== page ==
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Financial Fair Play (FFP) has become a three letter acronym to strike fear and confusion into the hearts of fans, managers, and board members alike.
Yet, many of us are left questioning what Financial Fair Play is, and why it exists.
In an era of football where the elites of the game are having no issue sourcing money as TV deals keep getting bigger and transfer fees continue to inflate, we have to ask ourselves, is Financial Fair Play fair on the smaller clubs?
The process of FFP
Devised in 2009, and implemented in 2011, Financial Fair Play is the jewel of UEFA’s economic policy; aiming “to improve the overall financial health of European club football”. It is essentially a cap on spending, with certain exclusions.
The exact figures of the spend limit can vary, but UEFA’s general figure of the financial cap is that a club can spend £5M more than their earnings in that assessment period, which is a period of up to three years. ‘Earnings’ is essentially a club’s revenue. I.e. the more money a club brings in, the more they can spend.
But if a club is struggling financially, Financial Fair Play discourages them from spending. Many will wonder how this impacts foreign investment and UEFA stress it does not hinder ‘proper’ investment.
If the next Chinese investor were to go in to Burton Albion and try and spend £100M this summer of course Financial Fair Play would sanction huge fines against them. This is because transfer fees and wages of staff are the main source of scrutiny for the assessment.
But money spent on infrastructure (stadiums, youth development, training facilities) does not impact the assessment of whether the club has passed FFP. Supposedly ensuring that positive spending for the future of clubs is not hindered by the FFP process.
This long-term investment into infrastructure, so that the club creates a larger revenue stream which means long-term they have more income and then can spend more on players in the future, is what UEFA aim for all clubs to achieve.
When you strip away the financial lingo, Financial Fair Play is essentially a transfer cap on a sliding scale, dependent on the income the club can generate.
Why implement it?
According to UEFA? It seeks to stop the next Portsmouth.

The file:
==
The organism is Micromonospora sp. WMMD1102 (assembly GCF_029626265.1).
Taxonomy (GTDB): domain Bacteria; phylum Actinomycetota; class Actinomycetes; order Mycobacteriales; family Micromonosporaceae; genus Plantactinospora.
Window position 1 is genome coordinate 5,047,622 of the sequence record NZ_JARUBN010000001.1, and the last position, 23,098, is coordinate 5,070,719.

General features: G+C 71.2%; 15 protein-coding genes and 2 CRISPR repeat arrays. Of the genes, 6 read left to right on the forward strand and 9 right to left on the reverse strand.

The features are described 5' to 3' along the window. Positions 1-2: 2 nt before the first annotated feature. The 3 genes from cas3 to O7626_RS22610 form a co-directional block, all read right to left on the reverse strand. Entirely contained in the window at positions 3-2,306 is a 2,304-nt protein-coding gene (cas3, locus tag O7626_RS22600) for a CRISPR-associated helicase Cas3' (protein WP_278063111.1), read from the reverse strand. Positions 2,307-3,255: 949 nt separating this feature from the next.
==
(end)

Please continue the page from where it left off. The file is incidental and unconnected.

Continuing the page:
After winning the FA Cup in the 2007/08 season no one would have predicted where Portsmouth would end up just a few years later. The spending of Portsmouth didn’t seem too brash, signing the likes of Glen Johnson and Lassana Diarra for modest fees (£4M and £5.5M respectively).
However, the problem was further down the line when they could not afford to pay off the loans for these transfer fees by the deadlines imposed.
Selling players became the quickest form of seizing cash, which resulted in poor performance on the pitch. This happened to many of their stellar players, including Jermaine Defoe and Peter Crouch.
Due to interest on the loans taken for the transfer fees that bought these players in the first place, the debt accumulated. The management were able to offload many of their players at a good price (Johnson and Diarra were both sold at close to £20M), but by this point the club could not even afford to pay the players still on their books.
This financial horror story is the main the reason UEFA sought out a new system to regulate finance in football.
However, even with FFP rules and regulations, an owner can still choose to pay for players without surplus money or take out high risk loans to finance the club, he’ll just face fines/penalties (if you read our article on Ruben Neves signing for Wolves you’ll see that the new ownership there certainly isn’t concerned about getting in trouble with UEFA officials).
FFP discourages this kind of spending but is this enough; does FFP work?
Does it work?
For the average club, no.
Whilst it does aid in preventing situations like Portsmouth happening, it does not stop it.
Go and talk to a Leyton Orient fan whose club can’t afford to pay their players, a QPR fan whose club is now crippled over pending fines from UEFA or a Blackpool fan whose owner has pulled all investment after back-to-back relegations (resulting in a huge drop in revenue).
Then ask yourself, is this really helping the smaller clubs? Of course these issues are partly down to poor management of a football club, but FFP does not stop it from happening, rather, it worsens the blow.
Benefits the elites
It’s quite clear this system favours the elites of our game.
Being a Premier League club renders FFP as about as relevant as sun lotion in December. It’s is creating an enormous wealth gap in English football. Every season outside the Premier League is becoming a step closer to liquidation.
With every Premier League club getting upwards of £120M a year just from TV deals, FFP becomes obsolete. Yet, clubs in the Championship and below are scrapping to get enough free income in their budget to get in an average player on loan, out of fear of exceeding their £5M overspend limit.
UEFA will point to the likes of Burnley and Swansea who have risen to the cream of English football adhering to FFP and living within their means as a success for the system, but for every Burnley there is a Portsmouth, for every Swansea a Blackpool.
There is no doubt this rule was devised with the best intentions for all clubs in European football, but what UEFA have truly done is punish the small clubs for being small, and reward the big clubs for being big.
Written by Dominic Mehlig
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